As the first audio company to report first quarter results, SiriusXM offered a glimpse into how the COVID-19 pandemic affected operations and the impact it may have moving through the remainder of the year. “The world has changed very dramatically and very rapidly, since the onset of the COVID-19 health and economic crisis,” CEO Jim Meyer told analysts during the company’s earnings call Tuesday morning.
From an operational standpoint, SiriusXM, like countless other businesses, quickly and fundamentally changed the way it works. “We migrated 5,500 employees and contractors to work from home in mere days,” Meyer explained.
The satcaster’s call centers, which are crucial to attracting and retaining subscribers, experienced what he called “substantial disruption.” Staffing levels fell 50% to 60%, which meant customers spent more time on hold or just hung up altogether. That reduced the company’s ability to handle customer needs and support sales campaigns, Meyer explained. Ultimately, IT and other departments made it possible for 2,500 call center agents to work-at-home while “significantly” increasing online chat capability. In fact, the shift to a work-from-home model has SiriusXM (and likely other companies) thinking about continuing some aspects of this new operational model even after it’s safe for employees to return to the call centers.
With far fewer Americans commuting to work, SiriusXM promoted online streaming as a primary distribution vehicle, making its streaming service free for a limited period to drive awareness of its online offerings. “With most of us staying home, we see an opportunity to get more Americans to stream SiriusXM, as well as a unique occasion to get our existing subscribers to stream more,” Meyer said, adding that the amount of listening in the car is “significantly down” during the last 6 to 8 weeks.
SiriusXM derives 80% of its revenue from subscription fees, making it less vulnerable to advertising downturns like the one currently rocking the media world. “It's difficult to predict what the next 3 to 6 months will bring. Our ad revenues will take a hit, just like everyone else,” Meyer said. “But with an 80-20 subscription advertising mix, SiriusXM is better positioned than most companies to weather this storm.” Still, roping new subscribers is dependent on converting free trials into paid subs from new and used vehicle sales and leases. And with auto sales slumping from the pandemic, the satcaster will feel the pain but not until later in the year. “So far in April, new and used car trial starts, a close proxy for sales, are down roughly 55% to 60%,” CFO David Frear said. “However, lower auto sales today flows through to fewer conversion opportunities three months from now. We will see the biggest effect of this lower top of the funnel activity in the third quarter.”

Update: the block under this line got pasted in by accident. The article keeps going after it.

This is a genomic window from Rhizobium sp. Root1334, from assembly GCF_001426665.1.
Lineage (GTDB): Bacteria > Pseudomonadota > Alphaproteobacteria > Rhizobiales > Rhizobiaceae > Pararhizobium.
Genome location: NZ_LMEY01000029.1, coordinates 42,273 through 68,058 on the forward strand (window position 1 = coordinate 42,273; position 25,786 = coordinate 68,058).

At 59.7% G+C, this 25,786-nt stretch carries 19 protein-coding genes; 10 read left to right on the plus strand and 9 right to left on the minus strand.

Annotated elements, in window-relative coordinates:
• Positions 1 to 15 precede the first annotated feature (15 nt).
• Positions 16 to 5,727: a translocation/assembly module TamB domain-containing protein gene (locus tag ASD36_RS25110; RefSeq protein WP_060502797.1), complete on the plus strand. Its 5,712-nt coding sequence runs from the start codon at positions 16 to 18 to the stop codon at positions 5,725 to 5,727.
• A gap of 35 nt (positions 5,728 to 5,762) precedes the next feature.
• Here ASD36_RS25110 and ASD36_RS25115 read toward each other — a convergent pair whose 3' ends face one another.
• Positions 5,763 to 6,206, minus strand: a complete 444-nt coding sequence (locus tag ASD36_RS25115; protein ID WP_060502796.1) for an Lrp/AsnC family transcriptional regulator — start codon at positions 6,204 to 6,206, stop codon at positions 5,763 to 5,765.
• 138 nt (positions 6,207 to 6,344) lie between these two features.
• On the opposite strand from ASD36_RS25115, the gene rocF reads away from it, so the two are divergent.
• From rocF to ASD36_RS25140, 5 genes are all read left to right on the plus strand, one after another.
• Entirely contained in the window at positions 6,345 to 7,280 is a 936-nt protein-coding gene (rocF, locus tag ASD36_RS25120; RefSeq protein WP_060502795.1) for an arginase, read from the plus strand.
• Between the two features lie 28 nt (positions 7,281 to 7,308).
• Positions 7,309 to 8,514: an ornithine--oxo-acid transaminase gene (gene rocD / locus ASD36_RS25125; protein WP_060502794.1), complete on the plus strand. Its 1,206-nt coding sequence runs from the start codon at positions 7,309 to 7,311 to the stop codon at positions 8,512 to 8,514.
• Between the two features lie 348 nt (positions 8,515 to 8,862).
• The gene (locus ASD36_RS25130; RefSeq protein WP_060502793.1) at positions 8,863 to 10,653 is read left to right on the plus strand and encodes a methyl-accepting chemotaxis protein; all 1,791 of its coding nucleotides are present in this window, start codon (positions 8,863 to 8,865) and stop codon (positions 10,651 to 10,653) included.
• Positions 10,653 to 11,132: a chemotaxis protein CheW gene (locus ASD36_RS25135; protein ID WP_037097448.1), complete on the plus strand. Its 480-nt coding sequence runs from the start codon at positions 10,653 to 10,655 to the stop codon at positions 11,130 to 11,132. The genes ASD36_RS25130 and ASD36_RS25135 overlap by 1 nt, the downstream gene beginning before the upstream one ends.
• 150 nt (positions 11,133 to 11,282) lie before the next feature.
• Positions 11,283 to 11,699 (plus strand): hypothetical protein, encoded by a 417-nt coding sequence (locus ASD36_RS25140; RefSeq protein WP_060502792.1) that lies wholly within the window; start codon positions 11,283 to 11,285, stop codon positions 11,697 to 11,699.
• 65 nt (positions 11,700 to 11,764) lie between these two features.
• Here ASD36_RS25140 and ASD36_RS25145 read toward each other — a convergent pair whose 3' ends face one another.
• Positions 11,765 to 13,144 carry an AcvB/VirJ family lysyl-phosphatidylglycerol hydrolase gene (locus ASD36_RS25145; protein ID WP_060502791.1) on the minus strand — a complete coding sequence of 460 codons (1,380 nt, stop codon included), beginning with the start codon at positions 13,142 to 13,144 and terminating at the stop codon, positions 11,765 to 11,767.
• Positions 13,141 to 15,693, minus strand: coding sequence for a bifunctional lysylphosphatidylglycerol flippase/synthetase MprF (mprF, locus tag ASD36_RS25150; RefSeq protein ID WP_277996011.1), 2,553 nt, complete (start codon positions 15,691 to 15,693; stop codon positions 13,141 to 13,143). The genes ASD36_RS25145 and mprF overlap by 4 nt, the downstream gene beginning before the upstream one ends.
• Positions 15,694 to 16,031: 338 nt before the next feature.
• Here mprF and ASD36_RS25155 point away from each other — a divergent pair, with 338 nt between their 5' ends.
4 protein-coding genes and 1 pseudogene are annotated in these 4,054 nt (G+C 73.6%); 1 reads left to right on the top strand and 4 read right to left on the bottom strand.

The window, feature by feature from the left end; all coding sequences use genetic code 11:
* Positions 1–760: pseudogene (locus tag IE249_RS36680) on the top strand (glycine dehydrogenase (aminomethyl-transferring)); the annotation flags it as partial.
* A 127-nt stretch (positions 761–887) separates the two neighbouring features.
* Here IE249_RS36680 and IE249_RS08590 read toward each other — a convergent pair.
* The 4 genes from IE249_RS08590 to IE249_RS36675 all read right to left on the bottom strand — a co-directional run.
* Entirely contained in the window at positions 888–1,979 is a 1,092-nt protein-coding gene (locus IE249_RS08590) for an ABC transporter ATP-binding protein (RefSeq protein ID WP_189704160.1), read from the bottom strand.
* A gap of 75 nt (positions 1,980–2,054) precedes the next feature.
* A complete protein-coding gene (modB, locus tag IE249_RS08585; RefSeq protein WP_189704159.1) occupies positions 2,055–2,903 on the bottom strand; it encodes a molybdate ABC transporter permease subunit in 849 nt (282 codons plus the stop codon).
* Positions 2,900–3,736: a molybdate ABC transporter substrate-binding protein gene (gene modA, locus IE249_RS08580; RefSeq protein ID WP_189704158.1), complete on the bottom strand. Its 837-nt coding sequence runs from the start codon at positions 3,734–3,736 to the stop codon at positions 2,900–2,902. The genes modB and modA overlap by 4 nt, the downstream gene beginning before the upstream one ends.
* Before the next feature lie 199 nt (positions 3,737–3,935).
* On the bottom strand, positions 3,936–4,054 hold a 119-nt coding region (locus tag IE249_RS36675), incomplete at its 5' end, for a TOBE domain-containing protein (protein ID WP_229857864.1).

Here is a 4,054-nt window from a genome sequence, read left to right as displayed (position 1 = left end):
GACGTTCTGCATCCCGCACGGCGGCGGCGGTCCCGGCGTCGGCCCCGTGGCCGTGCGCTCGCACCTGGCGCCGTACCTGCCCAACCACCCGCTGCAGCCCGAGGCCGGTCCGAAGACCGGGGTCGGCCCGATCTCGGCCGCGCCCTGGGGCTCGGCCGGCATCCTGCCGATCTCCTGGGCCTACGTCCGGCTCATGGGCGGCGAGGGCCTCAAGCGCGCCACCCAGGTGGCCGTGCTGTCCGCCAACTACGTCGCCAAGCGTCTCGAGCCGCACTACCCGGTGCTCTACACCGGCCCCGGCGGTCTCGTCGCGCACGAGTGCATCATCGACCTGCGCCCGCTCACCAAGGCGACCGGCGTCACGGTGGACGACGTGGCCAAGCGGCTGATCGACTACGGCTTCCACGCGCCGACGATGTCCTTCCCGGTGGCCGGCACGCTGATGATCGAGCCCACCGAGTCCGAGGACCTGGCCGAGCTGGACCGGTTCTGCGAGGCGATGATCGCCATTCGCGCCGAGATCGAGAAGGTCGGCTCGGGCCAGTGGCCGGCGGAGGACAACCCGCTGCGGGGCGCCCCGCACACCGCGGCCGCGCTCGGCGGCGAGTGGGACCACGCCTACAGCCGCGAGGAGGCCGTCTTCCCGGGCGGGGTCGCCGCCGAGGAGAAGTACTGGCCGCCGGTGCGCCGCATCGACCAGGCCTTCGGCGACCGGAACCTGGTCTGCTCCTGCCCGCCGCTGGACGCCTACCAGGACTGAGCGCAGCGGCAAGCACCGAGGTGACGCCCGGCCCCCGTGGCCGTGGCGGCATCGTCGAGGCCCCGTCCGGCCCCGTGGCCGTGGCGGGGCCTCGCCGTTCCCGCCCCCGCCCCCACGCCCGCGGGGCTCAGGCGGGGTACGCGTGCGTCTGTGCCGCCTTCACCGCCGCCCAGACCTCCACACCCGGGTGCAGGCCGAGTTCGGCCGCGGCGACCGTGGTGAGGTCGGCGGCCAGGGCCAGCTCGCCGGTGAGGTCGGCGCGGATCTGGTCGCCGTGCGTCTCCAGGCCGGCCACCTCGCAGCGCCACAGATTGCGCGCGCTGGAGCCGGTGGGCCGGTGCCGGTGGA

Howard Contract Renewal Talks
With Howard Stern’s contract expiring at the end of 2020, analysts were eager to ask about how efforts to renew the flagship personality are faring. “I've been really clear. I want Howard Stern to be on SiriusXM for as long as Howard wants to work,” Meyer said. The CEO and his star morning man “chat quite often,” Meyer said, adding that he plans to begin formal in-person meetings with Stern’s longtime agent, Don Buchwald, once it is safe to do so. “I'm not concerned that we won't find a way together to try to find a path forward,” Meyer said.
SiriusXM added 69,000 net new self-pay subscribers in the first quarter, taking its total self-pay subs to 30.0 million. Total company revenues, including wholly owned subsidiary Pandora, increased 5% on a pro forma basis to $2.0 billion. Net income was $293 million compared to $162 million in the prior year period.
At the company’s satellite radio business, first quarter revenue grew 6% to $1.6 billion, thanks to a 2% increase in total subscribers and 3% growth in average revenue per user to $13.95. At Pandora, first quarter ad revenue reached a first-quarter high of $241 million, up 4% over the first quarter of 2019.